What’s the client’s opinion?

You’ve already delivered the work and, physically, your defenses are low.

You’re exhausted because you’ve given everything.

A moment has arrived, in which you are not even happy with the result.

Such is the satiety that to a little perfectionist that you are, you will see much more errors than the virtues of the final result.

I think it’s normal. I think you’ve worked for months to generate about 180 seconds of video.

At this point, you are not objective. Give yourself a margin. Perception of work will be more objective as time passes.

The first viewer of your work is …

If we do consider the team, no one else has seen the job.

In addition, the perception of the equipment is very mediated.

They have been part of the process and that disqualifies them as virgin observers.

The first viewer of your work is … your family.

client opinion The Simpsons

It does not matter if it is your partner or your children or both at the same time.

I love hearing their honest and direct opinion. Even harder than client opinion.

They are very valuable opinions. In my case, my wife, is the female point of view. Imagine the transposition to a couple who wants to buy a flat. It is one of the most important opinions.

Since we did the storyboard, we think in terms of end customer. In which things we could do to make the video what it had to become:

“A weapon of brutal seduction to provoke the purchase”

For that reason, to verify to what point of amorousness we have obtained is fundamental.

client opinion checking right

It is clear that our experience educates us to know what works best and what things do not work so well. But of course, when making new experiments we always have the doubt to see how our viewer reacts.

Children are the hardest. They have no piety. They focus more on technical considerations. In my case they were born less than 20 years ago and their language and understanding is fundamentally visual. They are devastating when they see something that does not work, which is not credible. Basically, even if they are devastating, I know that if I pass their filter, the video is very well technically speaking.

But of course, we need to know the client opinion : who pays

It is very likely that, once you have done your work fairly well, the customer’s first response is very positive.

You must think that, just before you receive it, you are waiting. He wants it, he desires it. He has paid for it and is anxious to see the result.

It is true that an excess of anxiety on your part or very high expectations, provoke a reaction of rejection. Do not be afraid of it. He hired you knowing your trajectory.

My recommendation is that once you have passed that initial phase of receiving the job,

send him a satisfaction survey to know the client opinion.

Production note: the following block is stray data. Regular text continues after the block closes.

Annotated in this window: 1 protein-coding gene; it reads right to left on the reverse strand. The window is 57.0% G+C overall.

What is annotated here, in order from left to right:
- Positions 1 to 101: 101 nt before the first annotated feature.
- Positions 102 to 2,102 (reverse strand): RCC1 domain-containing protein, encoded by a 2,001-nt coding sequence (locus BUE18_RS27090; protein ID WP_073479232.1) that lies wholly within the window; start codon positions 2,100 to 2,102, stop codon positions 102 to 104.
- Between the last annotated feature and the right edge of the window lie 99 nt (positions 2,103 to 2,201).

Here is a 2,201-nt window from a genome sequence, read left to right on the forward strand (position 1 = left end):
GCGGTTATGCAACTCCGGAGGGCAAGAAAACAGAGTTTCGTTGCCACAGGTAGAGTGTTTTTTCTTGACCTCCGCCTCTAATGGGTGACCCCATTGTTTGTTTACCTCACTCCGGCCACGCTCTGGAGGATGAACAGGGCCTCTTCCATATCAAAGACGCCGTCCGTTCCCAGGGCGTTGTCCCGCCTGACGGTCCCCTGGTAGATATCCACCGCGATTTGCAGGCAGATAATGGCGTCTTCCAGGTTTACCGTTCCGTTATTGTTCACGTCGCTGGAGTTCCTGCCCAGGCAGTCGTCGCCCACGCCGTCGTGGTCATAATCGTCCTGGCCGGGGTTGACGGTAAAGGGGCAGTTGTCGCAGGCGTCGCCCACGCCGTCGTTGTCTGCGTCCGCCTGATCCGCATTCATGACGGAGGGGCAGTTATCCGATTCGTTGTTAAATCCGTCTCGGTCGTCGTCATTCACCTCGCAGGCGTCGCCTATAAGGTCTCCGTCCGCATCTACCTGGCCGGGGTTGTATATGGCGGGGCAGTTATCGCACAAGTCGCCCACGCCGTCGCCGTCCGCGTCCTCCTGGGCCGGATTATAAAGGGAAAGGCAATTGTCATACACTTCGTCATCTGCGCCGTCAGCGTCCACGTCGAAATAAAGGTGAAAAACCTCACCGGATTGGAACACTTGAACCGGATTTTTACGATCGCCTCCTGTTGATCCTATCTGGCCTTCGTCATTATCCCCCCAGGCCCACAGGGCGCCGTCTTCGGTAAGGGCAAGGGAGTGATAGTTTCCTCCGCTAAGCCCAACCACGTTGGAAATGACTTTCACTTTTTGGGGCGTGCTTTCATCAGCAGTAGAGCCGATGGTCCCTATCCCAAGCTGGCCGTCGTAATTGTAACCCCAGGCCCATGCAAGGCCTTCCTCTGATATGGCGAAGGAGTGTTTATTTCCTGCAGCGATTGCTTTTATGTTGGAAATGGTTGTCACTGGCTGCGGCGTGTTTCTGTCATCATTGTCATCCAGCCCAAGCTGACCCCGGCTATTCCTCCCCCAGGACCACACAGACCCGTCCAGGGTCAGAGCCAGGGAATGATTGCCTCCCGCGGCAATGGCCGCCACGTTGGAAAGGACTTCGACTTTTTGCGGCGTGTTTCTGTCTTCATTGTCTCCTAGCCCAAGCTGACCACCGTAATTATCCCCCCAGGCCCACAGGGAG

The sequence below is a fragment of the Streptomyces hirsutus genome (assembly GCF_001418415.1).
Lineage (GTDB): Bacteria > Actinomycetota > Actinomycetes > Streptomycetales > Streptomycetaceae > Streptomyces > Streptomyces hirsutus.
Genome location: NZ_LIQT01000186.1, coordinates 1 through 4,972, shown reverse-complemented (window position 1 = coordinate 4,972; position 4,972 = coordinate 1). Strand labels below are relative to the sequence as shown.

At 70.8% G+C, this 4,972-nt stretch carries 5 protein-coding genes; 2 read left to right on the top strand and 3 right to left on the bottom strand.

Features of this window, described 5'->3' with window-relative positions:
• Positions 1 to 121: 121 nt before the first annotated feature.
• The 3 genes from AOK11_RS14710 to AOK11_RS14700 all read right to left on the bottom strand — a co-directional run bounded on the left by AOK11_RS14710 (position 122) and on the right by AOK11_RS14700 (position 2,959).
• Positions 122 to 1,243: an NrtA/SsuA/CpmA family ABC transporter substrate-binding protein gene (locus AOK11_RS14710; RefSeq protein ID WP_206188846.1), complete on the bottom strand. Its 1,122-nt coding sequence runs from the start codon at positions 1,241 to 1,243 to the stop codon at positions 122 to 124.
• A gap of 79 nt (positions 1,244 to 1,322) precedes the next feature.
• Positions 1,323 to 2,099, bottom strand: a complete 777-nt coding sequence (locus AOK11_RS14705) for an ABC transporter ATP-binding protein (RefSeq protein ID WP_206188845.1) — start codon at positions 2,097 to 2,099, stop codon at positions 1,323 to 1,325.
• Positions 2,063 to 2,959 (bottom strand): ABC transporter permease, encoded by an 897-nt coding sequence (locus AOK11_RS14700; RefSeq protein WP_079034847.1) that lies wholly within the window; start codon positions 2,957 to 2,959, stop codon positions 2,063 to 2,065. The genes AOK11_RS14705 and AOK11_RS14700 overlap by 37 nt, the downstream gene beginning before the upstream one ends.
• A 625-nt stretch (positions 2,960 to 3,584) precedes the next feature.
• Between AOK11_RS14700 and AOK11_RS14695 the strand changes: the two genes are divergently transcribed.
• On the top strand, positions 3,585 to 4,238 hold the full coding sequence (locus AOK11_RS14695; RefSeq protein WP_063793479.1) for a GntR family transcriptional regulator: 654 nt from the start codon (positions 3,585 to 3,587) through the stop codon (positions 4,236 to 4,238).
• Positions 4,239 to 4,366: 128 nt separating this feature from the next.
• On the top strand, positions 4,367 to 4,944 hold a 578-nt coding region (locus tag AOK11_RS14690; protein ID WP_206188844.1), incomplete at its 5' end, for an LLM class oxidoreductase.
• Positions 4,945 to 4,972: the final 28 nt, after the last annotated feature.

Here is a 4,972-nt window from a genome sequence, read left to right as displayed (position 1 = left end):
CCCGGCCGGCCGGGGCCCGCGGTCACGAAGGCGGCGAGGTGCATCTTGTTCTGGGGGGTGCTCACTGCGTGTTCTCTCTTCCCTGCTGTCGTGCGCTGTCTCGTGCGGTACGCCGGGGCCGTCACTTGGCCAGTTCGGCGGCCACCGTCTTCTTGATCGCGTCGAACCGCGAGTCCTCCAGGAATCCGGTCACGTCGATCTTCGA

Within it you should ask him how he has lived the process and how is the result- He will feel well treated when asked for his opinion and his answers will serve you.

Always, I insist, always have the attitude to improve. If we remain in a comfortable state of satisfaction we will not be able to improve our future results.

Think of a short questionnaire (no more than 5 questions) but attack your area of pain. It will serve you. It is not a process to receive the customer’s applause. Be clear and honest by saying that you do not mind being tough in your answers.

The more it is, the more it will help you.

To finish just the most important opinion is missing: yours

My first recommendation is that you shouldn’t be tough with yourself.

You are the one who knows best what the job cost you. The headaches you suffered. You know perfectly which sequences were very laborious and which have not remained as you hoped.

Let the video rest. You’ve been watching it continuously for weeks. At the moment you are not objective. You think so, but you are not. You do not value achievements and you minimize them. Just the opposite you do with the shortcomings.

John Lasseter

Wait at least 2 or 3 weeks and, in the meantime, do not see any project material again. One Saturday at home, after having slept well, put it on your living room TV and watch it alone. Make the effort to try to see it as if it were the first time. Obviously you will not get it but you will see it with different eyes. Look at it once.

Then turn off the TV and pick up a paper and a pencil … Oh Gosh, what an analogue I am!

Before writing anything, study the memory that has left in your mind. How was your overall impression when you saw it?

Rate it from 1 to 10. You’ll obtain worst result than the client opinion for sure.

Then you can be more analytical objectively. Study, yes, always mentally, every sequence and what memory has left you. It also values the soundtrack and the overall rhythm of the video.

It is time to draw conclusions. Write them down on paper and compare them with those received by your family and the client.

Let a month go by and do the exercise again. It will be time to draw conclusions. Write them down and save them.

When you are going to start a new project, review the test you did on your last 3 productions and make a list of the 5 things you do not want to happen again and the 5 things you want to happen for the first time.

Work> analysis> reflection> improvement

Do not hesitate to do it with your style, but follow these 4 steps more or less and you will see how each time you do things better.

Do you want to discover : MY 25 CONCLUSIONS